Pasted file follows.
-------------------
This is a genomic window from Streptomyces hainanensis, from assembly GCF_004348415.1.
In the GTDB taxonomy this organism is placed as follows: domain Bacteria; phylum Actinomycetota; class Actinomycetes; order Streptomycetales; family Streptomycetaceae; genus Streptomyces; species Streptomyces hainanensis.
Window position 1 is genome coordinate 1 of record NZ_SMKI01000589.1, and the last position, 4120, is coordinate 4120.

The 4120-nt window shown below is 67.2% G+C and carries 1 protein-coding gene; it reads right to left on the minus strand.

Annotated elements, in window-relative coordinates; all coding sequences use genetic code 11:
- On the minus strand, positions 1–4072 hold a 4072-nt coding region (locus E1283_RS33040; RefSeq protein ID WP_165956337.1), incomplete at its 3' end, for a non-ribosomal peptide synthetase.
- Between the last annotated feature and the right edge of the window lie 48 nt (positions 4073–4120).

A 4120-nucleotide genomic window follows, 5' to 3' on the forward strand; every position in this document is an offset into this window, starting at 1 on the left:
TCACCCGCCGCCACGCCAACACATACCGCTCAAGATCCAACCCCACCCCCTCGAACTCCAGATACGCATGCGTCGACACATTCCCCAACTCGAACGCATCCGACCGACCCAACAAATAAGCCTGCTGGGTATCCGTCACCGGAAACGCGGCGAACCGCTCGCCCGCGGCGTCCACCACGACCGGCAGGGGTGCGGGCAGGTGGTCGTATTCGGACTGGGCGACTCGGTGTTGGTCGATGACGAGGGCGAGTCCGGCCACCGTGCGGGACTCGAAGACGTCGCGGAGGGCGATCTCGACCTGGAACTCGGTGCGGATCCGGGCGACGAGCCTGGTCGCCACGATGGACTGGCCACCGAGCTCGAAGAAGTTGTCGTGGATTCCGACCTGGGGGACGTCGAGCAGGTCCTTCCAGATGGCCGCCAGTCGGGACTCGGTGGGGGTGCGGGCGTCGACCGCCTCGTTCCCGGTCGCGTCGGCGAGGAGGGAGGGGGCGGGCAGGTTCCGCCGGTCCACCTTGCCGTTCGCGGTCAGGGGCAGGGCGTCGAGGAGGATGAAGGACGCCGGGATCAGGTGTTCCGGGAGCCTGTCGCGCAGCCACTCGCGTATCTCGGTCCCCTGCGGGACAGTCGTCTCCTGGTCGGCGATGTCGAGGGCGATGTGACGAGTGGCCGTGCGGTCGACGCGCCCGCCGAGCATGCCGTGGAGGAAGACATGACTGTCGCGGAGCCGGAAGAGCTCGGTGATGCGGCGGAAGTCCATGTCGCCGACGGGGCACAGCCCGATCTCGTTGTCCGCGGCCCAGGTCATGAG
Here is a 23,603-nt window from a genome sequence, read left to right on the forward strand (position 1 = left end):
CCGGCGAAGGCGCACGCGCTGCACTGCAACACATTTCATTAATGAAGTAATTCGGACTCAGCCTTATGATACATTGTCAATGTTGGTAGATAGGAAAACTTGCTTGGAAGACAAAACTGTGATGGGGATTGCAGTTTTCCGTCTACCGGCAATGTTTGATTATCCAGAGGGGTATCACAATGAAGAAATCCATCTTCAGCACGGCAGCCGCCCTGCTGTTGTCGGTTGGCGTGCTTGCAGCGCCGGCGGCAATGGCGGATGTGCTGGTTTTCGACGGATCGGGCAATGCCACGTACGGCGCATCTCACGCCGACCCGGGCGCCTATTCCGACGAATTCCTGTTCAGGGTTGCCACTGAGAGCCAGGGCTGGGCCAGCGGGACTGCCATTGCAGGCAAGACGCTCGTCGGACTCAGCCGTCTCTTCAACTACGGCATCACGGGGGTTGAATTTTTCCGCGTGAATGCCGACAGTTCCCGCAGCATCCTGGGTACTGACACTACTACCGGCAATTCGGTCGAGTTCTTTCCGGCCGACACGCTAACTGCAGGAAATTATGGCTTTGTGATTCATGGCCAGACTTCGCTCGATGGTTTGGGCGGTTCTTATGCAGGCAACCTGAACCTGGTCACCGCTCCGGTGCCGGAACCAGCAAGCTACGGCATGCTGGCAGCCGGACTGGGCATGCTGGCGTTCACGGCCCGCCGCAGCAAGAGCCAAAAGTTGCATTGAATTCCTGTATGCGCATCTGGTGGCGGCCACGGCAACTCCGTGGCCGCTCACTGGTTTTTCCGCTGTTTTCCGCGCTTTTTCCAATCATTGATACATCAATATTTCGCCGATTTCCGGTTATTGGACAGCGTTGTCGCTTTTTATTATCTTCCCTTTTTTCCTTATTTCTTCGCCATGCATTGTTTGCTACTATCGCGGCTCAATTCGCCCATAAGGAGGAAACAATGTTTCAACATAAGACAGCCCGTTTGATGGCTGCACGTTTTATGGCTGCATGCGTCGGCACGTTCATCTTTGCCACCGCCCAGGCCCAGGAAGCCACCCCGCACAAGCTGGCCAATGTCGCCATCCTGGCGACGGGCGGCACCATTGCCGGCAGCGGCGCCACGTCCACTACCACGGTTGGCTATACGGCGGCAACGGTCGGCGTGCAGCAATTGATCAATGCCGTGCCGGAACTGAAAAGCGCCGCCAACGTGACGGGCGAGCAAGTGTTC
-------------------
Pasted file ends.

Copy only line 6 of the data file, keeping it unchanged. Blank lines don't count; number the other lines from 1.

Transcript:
- On the minus strand, positions 1–4072 hold a 4072-nt coding region (locus E1283_RS33040; RefSeq protein ID WP_165956337.1), incomplete at its 3' end, for a non-ribosomal peptide synthetase.